Brexit and BMW: Disintegration of European supply chains?

BMW’s operations in the UK face severe challenges due to Brexit – Does the German carmaker’s supply chain disintegrate because of a protectionist vote?

“Brexit means Brexit”[1] – What Theresa May once considered a major punchline is now infamous for its unclarity. This unclarity is symptomatic for the overall Brexit negotiations. 16 months have passed since the referendum, but there is no new trade treaty in sight for March 2019, the date the UK exits the EU.

Britain’s auto industry is highly exposed to risks from Brexit. Think tank Civitas estimated that car and components makers could face tariff duties of up to £ 5.2 billion[2]. BMW’s subsidiary in Britain, the MINI[3], serves as an illustration of how Brexit could severely affect BMW’s supply chain operations. The MINI’s crankshaft exemplifies the problem. The steel casting of the crankshaft is currently made in France, then shipped to the UK for further processing, from where it is send back to Munich in order to unite it with the car engine. The engine with the crankshaft is finally send across the Channel and the motor is “married” with the MINI in Oxford[4]. Border crossings of three to four times for auto parts are thus no exception, and the majority of MINIs is sold outside of the UK[5].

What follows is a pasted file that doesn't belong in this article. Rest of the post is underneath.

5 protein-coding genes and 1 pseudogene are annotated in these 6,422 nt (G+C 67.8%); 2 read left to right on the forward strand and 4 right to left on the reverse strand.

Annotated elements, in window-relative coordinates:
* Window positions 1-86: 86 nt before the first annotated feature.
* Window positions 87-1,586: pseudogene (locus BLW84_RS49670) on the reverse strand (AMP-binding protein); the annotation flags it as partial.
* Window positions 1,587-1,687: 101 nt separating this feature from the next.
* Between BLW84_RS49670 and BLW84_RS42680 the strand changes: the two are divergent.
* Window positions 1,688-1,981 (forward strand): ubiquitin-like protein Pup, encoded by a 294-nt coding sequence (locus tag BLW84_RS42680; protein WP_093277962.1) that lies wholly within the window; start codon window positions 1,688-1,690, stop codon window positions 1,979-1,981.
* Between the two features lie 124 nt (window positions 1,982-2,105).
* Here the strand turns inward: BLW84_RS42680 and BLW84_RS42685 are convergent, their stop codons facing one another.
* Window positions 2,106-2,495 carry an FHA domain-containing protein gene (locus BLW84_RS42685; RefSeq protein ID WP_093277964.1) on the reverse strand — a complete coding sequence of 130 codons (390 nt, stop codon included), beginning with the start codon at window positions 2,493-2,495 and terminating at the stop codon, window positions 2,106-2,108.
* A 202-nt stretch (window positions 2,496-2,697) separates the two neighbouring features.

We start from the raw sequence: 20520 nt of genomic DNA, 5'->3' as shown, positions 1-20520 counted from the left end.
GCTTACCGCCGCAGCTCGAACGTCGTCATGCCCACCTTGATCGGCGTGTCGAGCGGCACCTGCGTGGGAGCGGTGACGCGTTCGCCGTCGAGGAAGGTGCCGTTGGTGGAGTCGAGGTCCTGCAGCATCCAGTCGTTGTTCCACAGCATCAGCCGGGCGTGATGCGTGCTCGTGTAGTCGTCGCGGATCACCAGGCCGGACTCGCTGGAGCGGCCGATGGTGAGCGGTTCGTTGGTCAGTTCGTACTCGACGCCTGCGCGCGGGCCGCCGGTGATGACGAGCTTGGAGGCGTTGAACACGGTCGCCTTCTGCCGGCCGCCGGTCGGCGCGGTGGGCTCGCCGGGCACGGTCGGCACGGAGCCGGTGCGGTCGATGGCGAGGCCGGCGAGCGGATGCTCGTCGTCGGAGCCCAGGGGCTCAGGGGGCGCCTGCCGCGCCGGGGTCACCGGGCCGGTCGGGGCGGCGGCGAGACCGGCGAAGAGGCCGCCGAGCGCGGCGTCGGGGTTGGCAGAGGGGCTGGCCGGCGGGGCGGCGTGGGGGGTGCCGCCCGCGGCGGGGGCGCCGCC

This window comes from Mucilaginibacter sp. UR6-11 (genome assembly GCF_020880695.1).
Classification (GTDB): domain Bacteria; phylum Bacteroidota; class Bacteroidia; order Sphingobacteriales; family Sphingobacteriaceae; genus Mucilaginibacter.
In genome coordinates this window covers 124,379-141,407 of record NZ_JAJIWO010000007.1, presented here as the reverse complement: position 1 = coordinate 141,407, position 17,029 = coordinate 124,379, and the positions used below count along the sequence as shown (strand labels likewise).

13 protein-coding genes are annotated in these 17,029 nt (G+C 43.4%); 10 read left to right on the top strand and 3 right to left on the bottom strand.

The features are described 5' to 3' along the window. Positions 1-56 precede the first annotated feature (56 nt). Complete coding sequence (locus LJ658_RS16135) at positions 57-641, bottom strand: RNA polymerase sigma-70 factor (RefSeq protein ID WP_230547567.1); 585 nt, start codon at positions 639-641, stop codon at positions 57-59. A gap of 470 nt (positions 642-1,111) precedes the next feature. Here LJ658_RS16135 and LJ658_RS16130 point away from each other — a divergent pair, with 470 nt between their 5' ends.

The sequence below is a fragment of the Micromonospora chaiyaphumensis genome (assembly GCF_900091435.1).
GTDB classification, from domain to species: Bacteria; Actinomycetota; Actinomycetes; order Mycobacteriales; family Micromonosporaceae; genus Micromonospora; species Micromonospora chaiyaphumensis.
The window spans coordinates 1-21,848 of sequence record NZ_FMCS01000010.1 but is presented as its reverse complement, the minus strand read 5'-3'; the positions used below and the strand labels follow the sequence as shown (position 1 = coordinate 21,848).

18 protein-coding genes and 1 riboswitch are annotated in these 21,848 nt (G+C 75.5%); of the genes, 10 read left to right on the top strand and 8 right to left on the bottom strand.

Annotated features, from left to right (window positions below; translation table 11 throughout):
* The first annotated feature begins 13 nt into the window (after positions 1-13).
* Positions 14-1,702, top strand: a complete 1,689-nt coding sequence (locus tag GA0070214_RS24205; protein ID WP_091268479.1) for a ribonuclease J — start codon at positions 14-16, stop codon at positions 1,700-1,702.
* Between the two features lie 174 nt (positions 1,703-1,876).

If no new trade deal between the UK and the EU is reached by the deadline, inquiries by the British Parliament suggest that tariffs of 2.5 to 4.5% for car components could be applied each time a component crosses the border. In addition, a final tariff of 10% for finished cars could be applied[6]. As BMW is aiming for a target margin of 8-10%[7], multiple applications of tariffs threaten the competitiveness of its British operations.